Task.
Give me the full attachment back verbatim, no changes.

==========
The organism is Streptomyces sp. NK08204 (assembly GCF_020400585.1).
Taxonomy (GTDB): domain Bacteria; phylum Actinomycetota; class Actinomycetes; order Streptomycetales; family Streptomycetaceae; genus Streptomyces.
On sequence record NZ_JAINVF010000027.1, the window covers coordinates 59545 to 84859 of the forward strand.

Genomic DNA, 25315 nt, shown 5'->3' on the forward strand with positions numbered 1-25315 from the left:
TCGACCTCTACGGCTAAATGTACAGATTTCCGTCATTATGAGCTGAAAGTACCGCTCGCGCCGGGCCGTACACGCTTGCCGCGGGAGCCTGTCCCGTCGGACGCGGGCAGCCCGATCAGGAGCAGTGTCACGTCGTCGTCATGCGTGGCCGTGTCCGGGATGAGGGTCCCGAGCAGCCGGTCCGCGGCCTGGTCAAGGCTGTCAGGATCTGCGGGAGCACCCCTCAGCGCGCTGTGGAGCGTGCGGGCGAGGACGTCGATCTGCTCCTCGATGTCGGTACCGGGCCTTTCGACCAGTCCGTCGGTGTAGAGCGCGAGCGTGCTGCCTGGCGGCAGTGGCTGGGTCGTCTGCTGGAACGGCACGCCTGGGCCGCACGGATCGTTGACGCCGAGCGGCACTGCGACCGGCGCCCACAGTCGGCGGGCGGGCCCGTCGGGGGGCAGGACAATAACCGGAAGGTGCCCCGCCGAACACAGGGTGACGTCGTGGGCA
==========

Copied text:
The organism is Streptomyces sp. NK08204 (assembly GCF_020400585.1).
Taxonomy (GTDB): domain Bacteria; phylum Actinomycetota; class Actinomycetes; order Streptomycetales; family Streptomycetaceae; genus Streptomyces.
On sequence record NZ_JAINVF010000027.1, the window covers coordinates 59545 to 84859 of the forward strand.

Genomic DNA, 25315 nt, shown 5'->3' on the forward strand with positions numbered 1-25315 from the left:
TCGACCTCTACGGCTAAATGTACAGATTTCCGTCATTATGAGCTGAAAGTACCGCTCGCGCCGGGCCGTACACGCTTGCCGCGGGAGCCTGTCCCGTCGGACGCGGGCAGCCCGATCAGGAGCAGTGTCACGTCGTCGTCATGCGTGGCCGTGTCCGGGATGAGGGTCCCGAGCAGCCGGTCCGCGGCCTGGTCAAGGCTGTCAGGATCTGCGGGAGCACCCCTCAGCGCGCTGTGGAGCGTGCGGGCGAGGACGTCGATCTGCTCCTCGATGTCGGTACCGGGCCTTTCGACCAGTCCGTCGGTGTAGAGCGCGAGCGTGCTGCCTGGCGGCAGTGGCTGGGTCGTCTGCTGGAACGGCACGCCTGGGCCGCACGGATCGTTGACGCCGAGCGGCACTGCGACCGGCGCCCACAGTCGGCGGGCGGGCCCGTCGGGGGGCAGGACAATAACCGGAAGGTGCCCCGCCGAACACAGGGTGACGTCGTGGGCA